the knowledge-base in its entire detail (it is far too big to be comprehended, except using an
overview), the detailed knowledge of those at the lower levels of the organization filters upwards
as it is appropriate, and the more global vision of those at the higher level filters downwards to
those involved in 'doing'.
In order that this process generates commitment, it is important that the people involved
believe in, and to some extent feel ownership of the process. There is a subtle distinction to be
made here between ownership of the content of the model and ownership of the process of
its production. In work on problem-solving we have argued that it is vitally important that any
maps produced and any workshop discussions reflect the issues which are engaging the client

team in a way that is meaningful to the individuals involved.13 Although still relevant, this is
less important in planning, first because planning problems are in a sense 'owned' by corporations
rather than individuals, so there is not the same degree of urgency about them, and secondly,
because the map represents the aggregated views of people, many of whom have never met,
and each addition to it must be generally intelligible rather than meaningful only to those who
created it.
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Journal of the Operational Research Society Vol. 39, No. 10

What does seem to be important, however, is that people believe that their views are filtering
through to other parts of the organization, and that the process will have an effect on company
behaviour. Those at the lower levels need to be assured that more senior people will internalize

their local knowledge and that actions they take, as managers at the 'coalface', are consistent with
company policies. Those who decide on policies need to see them being internalized by those who
effectively carry them out. This means that people must be involved in the process on a regular
basis, and that they must see other people being involved also.
To this end, a number of the workshops are designed as feedback sessions, where people are

shown the maps that represent their own discussion and links to other parts of the model. Attention
is then usually focussed on possible areas for action. It is often helpful to keep the process moving

by running workshops with, say, three people who were together at a previous session and three
new people, starting with the feedback material. This means that some people will necessarily miss

out on the feedback workshop; for these people, a less satisfactory form of feedback is provided
in written form, often simply as maps.

However effective this is as a method of creating a model of corporate context, it is, in itself,
not a recipe for action. We have identified two further important dimensions of an action-oriented
planning approach: identifying portfolios of strategic options and possibilities for managerial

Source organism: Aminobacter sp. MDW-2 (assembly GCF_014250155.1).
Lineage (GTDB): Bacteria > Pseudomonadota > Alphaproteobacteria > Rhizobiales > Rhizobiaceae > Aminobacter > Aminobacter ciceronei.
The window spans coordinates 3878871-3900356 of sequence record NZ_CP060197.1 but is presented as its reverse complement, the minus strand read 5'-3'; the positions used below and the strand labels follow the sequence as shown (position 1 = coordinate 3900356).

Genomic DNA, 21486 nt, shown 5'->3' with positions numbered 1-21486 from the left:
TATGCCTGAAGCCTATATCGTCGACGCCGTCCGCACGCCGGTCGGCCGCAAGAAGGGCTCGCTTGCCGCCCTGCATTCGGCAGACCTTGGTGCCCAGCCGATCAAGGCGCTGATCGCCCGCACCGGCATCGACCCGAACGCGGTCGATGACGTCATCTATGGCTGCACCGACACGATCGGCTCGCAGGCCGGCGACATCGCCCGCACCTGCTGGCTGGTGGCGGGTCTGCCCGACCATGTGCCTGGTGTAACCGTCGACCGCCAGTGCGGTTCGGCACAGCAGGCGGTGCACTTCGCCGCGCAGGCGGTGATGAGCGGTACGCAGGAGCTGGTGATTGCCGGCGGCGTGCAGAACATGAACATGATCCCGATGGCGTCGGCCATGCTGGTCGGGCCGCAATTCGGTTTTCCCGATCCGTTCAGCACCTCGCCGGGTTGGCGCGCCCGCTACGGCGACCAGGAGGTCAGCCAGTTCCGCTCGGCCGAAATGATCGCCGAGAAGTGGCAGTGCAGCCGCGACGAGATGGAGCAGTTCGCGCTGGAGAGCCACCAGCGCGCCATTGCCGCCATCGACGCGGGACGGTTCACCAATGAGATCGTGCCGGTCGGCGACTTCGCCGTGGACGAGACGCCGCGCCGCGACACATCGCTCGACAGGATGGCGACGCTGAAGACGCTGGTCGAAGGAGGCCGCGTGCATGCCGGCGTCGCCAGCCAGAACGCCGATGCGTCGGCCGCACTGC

action; and subjecting such possibilities to a form of competitive analysis. Thus, as well as
concentrating upon particular interest areas, workshops usually also have an objective of either
working on and creatively devising managerial action (strategic options workshops) or working on
the possible competitive dynamics of managerial action that in other respects seems sensible
(competitor analysis workshops). We shall describe these different orientations below.
Strategic options workshops

In a strategic options workshop (SOW), the selected group of managers is given a designed
opportunity to explore a part of the corporate context that relates to their own activities in the
organization, with the aim of locating a set of strategic options which they can 'own' and

subsequently act upon. In this sense, a strategic option is taken to be a portfolio of actions that,
if taken together, will significantly influence the strategic future of the organization.
The workshop is thus based on a 'slice' of the current model of corporate context related to their

areas of responsibility. The slice is produced by identifying key concepts (usually using a key-word
search) and then adding in linked concepts (i.e. explanations and consequences) until a subset of
the map of about 150-200 concepts is produced. Thus concepts that have a bearing on the issues
concerned are drawn into the slice, as well as those that directly relate to the people present. With
interactive computer output available at the workshop, it is possible to explore lines of argument

further as the discussion dictates a need.


The slice is analysed and divided into five or six parts, dependent on the way the concepts cluster
together. Each of the clusters represents a strategic issue of relevance to the group.

Maps produced from other peoples' discussion may seem alien to a group at first sight, so a
format that is more readily acceptable to a meeting of managers is often used. Using the computer
software, we are able to convert each 'strategic issue' map into an issue statement. An example
of such a statement, based on the map of the article from Computing, is given in Figure 2. The
format is designed to be succinct and action-oriented, revealing:
(i) the general nature of the issue (a title or label) which is suggested by the outcomes from this